Bluebird Houses!

Ever since visiting Greg Judy’s farm I’ve been looking for a good set of birdhouse plans. And while the internet is filthy with birdhouse plans, I couldn’t find anything that I was in love with.

My criteria are pretty strict, and the bird enthusiasts out on them internets sure don’t seem to share the same criteria. For farm use, a birdhouse needs to be tough enough for a cow to scratch on it, quick and easy to build, and relatively cheap.  Preferably, the birdhouse should be unfriendly to Sparrows.


First, lets cover why we want bluebirds on our farm, and why we should build houses for them.

Bluebirds are a native cavity-nesting songbird. For farmers who grow crops for market, bluebirds can be a big help because their diet is mainly bugs.  More specifically, they eat bugs that crawl around close to the ground, like those on your plants.

As a cavity-nesting bird, they evolved to nest in hollow-cavities in trees.  Since we humans have a pretty universal habit of cutting down diseased and dying trees (ones likely to have cavities) we unintentionally eliminate a lot of bluebird habitat.  It’s only right that we should restore some of that habitat, however artificially.

We have to be careful though, birdhouses aren’t a set-it-and-forget-it proposition.  They need to be monitored in the spring and cleaned out every Fall.  Monitoring is especially important due to a ubiquitous and unpleasant invasive species: the European House Sparrow.  Sparrows will claim bluebird nest boxes and even kill bluebirds in order to take over a nest.  But the real big problem comes when you realize that Sparrows primarily eat grain and seeds.  So if left unchecked, you’re good insect-eating birds will be replaced by birds that will chow down on your livestock feed.

So with all that out of the way, lets build some birdhouses!

First, download the plans here.
Bluebird House Plans

Second, acquire the materials.  You’ll need:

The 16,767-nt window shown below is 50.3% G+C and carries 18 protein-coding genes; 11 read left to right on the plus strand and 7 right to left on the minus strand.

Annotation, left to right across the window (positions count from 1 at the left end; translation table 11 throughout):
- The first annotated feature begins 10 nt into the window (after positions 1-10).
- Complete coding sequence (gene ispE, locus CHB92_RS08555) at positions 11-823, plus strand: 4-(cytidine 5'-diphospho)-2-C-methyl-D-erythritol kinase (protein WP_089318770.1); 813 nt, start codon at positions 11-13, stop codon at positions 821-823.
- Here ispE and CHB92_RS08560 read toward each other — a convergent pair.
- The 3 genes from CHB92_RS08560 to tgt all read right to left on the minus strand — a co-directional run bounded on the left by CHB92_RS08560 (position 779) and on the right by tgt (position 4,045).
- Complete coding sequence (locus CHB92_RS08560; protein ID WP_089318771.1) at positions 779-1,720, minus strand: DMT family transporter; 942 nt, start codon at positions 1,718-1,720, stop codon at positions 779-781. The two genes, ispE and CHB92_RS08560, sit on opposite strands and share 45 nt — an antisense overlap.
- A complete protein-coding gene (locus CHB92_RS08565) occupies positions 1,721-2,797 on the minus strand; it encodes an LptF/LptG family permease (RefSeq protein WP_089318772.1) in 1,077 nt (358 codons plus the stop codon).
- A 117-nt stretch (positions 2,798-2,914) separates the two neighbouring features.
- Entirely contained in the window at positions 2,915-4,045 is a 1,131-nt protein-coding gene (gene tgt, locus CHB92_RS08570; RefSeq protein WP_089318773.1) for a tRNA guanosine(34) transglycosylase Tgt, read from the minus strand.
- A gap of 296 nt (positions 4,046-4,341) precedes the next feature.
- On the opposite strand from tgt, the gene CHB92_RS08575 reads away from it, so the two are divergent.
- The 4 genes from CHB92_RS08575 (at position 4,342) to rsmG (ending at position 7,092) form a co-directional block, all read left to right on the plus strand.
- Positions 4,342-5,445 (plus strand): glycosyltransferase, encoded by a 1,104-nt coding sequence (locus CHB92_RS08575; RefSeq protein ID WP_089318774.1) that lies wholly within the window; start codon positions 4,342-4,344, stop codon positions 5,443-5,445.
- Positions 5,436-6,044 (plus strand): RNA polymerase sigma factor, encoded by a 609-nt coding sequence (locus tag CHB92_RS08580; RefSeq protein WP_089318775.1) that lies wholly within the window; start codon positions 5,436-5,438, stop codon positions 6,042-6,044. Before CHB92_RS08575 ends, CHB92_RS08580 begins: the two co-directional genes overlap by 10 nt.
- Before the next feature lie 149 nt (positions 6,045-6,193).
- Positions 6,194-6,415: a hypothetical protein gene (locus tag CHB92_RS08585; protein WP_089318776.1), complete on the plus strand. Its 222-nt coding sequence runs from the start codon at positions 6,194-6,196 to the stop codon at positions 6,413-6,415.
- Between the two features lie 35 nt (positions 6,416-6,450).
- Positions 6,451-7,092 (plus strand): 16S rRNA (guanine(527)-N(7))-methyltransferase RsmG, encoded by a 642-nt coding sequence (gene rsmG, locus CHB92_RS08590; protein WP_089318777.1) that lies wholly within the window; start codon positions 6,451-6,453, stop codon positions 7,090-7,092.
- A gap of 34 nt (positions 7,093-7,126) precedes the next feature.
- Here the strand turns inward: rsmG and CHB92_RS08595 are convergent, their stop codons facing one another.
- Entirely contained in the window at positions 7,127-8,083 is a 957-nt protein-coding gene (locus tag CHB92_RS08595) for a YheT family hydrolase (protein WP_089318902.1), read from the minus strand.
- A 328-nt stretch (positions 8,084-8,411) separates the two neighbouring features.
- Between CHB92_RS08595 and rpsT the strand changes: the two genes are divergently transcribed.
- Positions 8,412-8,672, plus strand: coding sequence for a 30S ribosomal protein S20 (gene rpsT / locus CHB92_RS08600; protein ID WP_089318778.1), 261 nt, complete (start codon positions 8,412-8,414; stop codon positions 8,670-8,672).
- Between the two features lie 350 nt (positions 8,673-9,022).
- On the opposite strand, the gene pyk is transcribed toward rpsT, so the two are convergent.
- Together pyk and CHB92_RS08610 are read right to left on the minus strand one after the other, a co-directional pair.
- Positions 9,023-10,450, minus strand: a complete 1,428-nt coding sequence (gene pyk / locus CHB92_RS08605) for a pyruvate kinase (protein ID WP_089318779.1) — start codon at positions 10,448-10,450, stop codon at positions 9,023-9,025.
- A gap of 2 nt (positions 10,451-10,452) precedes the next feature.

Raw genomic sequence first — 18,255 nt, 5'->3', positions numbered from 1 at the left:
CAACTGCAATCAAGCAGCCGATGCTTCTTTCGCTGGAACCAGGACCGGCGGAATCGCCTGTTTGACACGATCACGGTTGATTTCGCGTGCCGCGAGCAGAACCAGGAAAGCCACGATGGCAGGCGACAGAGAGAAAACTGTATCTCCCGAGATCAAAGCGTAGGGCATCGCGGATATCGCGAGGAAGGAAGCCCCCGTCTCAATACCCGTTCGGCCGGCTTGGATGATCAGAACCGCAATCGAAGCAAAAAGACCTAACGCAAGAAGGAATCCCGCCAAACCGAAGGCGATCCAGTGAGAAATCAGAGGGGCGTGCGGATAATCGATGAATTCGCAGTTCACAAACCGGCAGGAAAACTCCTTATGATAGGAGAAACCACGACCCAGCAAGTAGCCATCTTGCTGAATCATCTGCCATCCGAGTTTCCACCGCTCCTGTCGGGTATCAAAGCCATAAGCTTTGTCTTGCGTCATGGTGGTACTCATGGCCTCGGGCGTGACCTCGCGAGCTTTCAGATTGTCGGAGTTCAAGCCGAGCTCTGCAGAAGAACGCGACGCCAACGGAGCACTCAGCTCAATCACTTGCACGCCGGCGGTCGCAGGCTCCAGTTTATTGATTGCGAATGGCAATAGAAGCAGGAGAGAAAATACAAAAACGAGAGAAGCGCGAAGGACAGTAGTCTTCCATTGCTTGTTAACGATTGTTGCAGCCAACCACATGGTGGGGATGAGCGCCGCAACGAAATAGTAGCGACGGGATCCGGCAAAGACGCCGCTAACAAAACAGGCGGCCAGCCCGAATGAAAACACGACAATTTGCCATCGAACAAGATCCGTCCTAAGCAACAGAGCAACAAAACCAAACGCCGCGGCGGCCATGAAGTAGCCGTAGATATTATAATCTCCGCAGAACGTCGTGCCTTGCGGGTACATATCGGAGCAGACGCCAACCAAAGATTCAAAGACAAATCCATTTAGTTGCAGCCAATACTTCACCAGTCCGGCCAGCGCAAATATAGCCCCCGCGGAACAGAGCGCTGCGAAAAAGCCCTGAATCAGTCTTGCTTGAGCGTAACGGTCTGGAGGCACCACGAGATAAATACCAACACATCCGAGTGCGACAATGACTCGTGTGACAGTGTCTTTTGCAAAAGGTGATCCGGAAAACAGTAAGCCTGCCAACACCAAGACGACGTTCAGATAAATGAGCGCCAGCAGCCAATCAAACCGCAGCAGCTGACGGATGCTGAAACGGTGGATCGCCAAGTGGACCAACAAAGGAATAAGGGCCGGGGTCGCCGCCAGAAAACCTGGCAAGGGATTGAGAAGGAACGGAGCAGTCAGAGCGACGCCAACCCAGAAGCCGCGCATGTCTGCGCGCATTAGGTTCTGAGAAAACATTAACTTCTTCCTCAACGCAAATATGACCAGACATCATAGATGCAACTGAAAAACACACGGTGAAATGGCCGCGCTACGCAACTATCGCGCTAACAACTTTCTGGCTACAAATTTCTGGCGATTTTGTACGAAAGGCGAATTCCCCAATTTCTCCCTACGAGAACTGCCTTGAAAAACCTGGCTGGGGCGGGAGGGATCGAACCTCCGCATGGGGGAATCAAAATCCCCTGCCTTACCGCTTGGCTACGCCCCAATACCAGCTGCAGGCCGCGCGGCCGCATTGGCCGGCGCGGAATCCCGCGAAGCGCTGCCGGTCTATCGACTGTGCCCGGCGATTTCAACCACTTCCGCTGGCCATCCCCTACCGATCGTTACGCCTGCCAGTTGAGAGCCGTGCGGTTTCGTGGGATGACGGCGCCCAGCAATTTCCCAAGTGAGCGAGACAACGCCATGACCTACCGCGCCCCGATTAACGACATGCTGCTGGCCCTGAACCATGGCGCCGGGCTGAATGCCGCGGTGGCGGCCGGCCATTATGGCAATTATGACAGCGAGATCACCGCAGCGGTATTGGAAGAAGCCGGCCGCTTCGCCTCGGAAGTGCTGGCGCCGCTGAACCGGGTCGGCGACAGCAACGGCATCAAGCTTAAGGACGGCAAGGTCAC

• One 4′ length of 1″x6″ pressure treated lumber.
  • One 1.375″ shoulder hook.
  • Thirteen 1.25″ triple-coated deck screws

Next we’ll measure out the cuts (twice!) and make the cuts (once!)

Birdhouse bits

Now to start on assembly.
First we’ll attach the sides to the back. Leave a little gap up top for ventilation.

Assembling sides and back

Next we’ll attach the floor, leaving gaps on either end to let water drain out.

Attach birdhouse floor

Then we’ll attach the roof, making sure it’s flush with the back of the birdhouse

Attach the birdhouse roof

Now for the tricky part, marking the holes to hold the front panel on. The holes should be 3/8″ from the bottom, and 3/8″ from the front. Countersink and/or pre-drill the holes to make sure the wood won’t split.

pre-drill the hole

Now it’s time to attach the front. Only use two screws on the bottom edge, so it swings down for inspection and maintenance.

Attach the front of the birdhouse

Now attach the perch to the front panel with two screws

Attach the perch

And install the shoulder hook. The shoulder hook is this little “L” shaped fella here. When pointed down, it keeps the door shut, but turn it around and the door should open right up.

Shoulder hook in action

Before you know it you’ll have a bevy of bluebird houses, and they won’t break the bank either!  The materials should cost you a bit less than $3 per birdhouse.


Now just find a nice garden fencepost to hang them on (around 5′ off the ground) and keep them 300′ apart, as bluebirds are pretty territorial little critters.

With all your hard work finished, just sit back and watch those bugs disappear!

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  1. […] we already built plenty of Bluebird houses, good work! But as we discussed earlier, bluebirds mainly eat bugs that are at ground level. So […]

  2. […] I mentioned before, the European House Sparrow is a nasty little invasive species that likes to crowd out and even […]

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